Done right, Chenin Blanc can be a great food wine

The West's first great white is growing up
Sara Schneider

Chardonnay hasn't always been California's white wine of choice. Before the 1970s there was actually more Chenin Blanc planted in the state than Chardonnay ― more than any other major white grape, in fact. I'm almost embarrassed to say that I have good memories of it ― that sweet, simple, soft (now I'd say flabby) Christian Brothers. Many of us late boomers came of age drinking the stuff (more civilized than Thunderbird), and then moved on.

Poor Chenin just didn't stand a chance here because of what we were doing to it: leaving loads of sugar in a wine that had no business being sweet ― in this country, at least. Back then, "Americans wanted all their jug wines to be sweet," according to Bill Knuttel, winemaker at Dry Creek Vineyard in Sonoma County. "So winemakers used sugar to cover up all the defects and give the wine some flavor." In other words, they stopped fermentation before the yeast had eaten up all the sugar.

In France, Chenin Blanc commands respect across a wide range of styles, from bone-dry to very sweet. In every case, though, it has bracing acid to balance the sugar, so its complex fruit and mineral flavors come through. The difference is the weather. The Loire Valley, where the great French Chenins are grown, is very cold. "They always get better acid," Knuttel says. The flip side, here in the much warmer West, is that our Chenin Blancs can have a floral character, along with peach and golden apples.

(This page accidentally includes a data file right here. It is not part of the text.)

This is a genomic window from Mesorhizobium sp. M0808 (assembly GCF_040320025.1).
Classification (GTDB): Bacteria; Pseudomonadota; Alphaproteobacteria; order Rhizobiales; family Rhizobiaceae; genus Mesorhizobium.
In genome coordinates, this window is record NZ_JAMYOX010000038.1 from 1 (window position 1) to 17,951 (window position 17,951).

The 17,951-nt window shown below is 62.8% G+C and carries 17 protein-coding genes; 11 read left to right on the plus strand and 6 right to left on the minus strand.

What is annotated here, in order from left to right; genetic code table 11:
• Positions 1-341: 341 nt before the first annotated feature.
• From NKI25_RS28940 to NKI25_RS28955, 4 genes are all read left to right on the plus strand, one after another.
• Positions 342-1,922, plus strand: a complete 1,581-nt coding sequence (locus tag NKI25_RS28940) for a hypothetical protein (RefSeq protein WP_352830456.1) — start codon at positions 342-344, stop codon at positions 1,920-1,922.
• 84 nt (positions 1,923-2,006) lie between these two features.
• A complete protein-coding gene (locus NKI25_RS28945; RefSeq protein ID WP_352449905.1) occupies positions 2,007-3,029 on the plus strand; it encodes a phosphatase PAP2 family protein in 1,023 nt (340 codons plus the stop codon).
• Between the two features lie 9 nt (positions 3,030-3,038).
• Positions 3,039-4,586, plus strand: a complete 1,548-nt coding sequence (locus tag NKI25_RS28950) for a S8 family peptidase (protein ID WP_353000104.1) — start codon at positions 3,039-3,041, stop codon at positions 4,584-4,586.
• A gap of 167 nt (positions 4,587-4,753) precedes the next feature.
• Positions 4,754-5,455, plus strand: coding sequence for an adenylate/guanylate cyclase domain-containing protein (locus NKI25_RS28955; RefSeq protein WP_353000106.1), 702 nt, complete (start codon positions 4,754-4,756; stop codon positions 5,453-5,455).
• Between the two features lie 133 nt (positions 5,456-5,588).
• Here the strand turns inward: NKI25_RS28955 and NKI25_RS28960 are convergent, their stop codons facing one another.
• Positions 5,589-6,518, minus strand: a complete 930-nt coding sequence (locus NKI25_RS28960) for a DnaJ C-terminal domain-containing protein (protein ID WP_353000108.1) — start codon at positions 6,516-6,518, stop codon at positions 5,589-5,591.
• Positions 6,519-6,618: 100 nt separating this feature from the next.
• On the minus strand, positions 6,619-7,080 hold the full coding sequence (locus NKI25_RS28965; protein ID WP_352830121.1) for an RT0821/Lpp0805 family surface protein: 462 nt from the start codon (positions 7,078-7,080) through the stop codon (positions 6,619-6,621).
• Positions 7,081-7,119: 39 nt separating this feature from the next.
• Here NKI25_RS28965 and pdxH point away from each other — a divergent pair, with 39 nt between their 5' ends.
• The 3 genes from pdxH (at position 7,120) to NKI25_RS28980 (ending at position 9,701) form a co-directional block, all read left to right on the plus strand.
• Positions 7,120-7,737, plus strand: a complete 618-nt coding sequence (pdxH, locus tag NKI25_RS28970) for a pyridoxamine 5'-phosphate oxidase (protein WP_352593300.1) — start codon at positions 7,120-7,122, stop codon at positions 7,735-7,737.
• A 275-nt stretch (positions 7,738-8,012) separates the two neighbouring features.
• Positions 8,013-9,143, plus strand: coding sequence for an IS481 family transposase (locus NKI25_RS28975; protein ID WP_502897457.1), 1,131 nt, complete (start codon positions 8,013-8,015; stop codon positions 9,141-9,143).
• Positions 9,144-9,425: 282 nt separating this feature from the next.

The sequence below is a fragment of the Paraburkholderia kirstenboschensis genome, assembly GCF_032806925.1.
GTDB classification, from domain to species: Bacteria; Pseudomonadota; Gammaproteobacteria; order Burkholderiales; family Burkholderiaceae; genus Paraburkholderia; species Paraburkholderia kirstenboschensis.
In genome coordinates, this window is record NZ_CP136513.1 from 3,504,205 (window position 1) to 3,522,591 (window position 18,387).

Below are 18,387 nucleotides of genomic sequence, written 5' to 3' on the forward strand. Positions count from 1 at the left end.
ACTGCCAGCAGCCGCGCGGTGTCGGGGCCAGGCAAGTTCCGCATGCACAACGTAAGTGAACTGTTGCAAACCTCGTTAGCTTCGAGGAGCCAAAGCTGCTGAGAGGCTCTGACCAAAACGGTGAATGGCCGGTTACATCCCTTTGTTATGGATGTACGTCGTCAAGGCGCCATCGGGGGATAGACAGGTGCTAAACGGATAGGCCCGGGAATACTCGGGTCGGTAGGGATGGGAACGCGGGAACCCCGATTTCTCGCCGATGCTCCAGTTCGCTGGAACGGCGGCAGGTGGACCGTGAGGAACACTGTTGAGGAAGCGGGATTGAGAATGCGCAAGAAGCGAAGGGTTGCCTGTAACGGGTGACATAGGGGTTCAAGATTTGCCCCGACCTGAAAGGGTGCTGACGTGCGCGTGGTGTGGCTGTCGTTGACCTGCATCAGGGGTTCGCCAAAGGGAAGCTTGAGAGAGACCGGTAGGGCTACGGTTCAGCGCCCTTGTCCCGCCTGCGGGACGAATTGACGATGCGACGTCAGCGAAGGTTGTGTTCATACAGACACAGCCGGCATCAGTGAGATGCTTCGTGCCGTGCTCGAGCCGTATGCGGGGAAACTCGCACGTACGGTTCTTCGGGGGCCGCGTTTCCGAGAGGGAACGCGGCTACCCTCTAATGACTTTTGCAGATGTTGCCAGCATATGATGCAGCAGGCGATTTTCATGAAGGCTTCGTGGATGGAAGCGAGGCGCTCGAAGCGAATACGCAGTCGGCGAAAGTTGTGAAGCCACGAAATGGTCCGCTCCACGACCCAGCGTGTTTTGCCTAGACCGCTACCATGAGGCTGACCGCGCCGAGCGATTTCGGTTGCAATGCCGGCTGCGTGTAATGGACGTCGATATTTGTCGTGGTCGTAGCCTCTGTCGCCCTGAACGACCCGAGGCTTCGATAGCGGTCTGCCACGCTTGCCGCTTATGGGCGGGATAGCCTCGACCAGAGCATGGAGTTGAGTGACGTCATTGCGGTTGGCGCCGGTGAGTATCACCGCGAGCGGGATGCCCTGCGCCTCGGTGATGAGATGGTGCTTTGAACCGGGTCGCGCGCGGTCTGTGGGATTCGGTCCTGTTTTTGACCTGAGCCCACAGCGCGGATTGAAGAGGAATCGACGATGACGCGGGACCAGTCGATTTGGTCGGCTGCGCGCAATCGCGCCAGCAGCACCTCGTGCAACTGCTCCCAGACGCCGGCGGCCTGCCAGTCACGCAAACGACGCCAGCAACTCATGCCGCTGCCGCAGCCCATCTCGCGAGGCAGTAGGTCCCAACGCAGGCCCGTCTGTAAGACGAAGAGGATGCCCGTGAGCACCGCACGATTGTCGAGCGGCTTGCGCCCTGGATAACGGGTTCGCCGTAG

Done right ― grown where it retains some acid, picked before it's too ripe, and fermented to a degree of sweetness that's in balance with acid ― Chenin Blanc is a tremendous food wine. We love it with sushi and Chinese (go to our Homestyle Chinese story for some terrific recipe ideas).

Sadly, many wineries abandoned their early attempts at Chenin Blanc in favor of oak-laced Chardonnay. And now much of the land is too expensive for them to afford to start growing Chenin Blanc again. But Dry Creek never jumped ship, so to speak (there's a sailboat on the label). Instead, they figured it out. They get their grapes from Clarksburg, a tiny, temperate (and reasonably priced) region close by the Sacramento Delta, where the variety shines. And Knuttel ferments it to just barely off-dry, with less than 1 percent sugar left, which is below most people's threshold of perception (just enough to give the wine a little richness and character and to play with the acid).

Evolution is paying off for Chenin Blanc ― good news for evolving boomers.

Our picks

Dry Creek Vineyard's Chenin Blanc has long been a favorite. Now a few more are joining the ranks.

Chappellet 2003 (Napa Valley; $15). Classic Chenin baked-apple character, in rich Napa Valley form. Hints of citrus give it a juicy edge.

Dry Creek Vineyard 2005 (Clarksburg, CA; $12). Zesty and light, with lively flavors evoking cream soda.

Foxen 2003 (Santa Maria Valley, CA; $18). Dense and full-bodied, with vanilla and hints of apple tart and crème brûlée. Serve it blind, and people will think "expensive Chardonnay."

Pine Ridge Chenin Blanc-Viognier 2004 (Clarksburg, CA; $14). Creamy Chenin meets exotic, tropical Viognier, with pineapple, papaya, and lemon grass.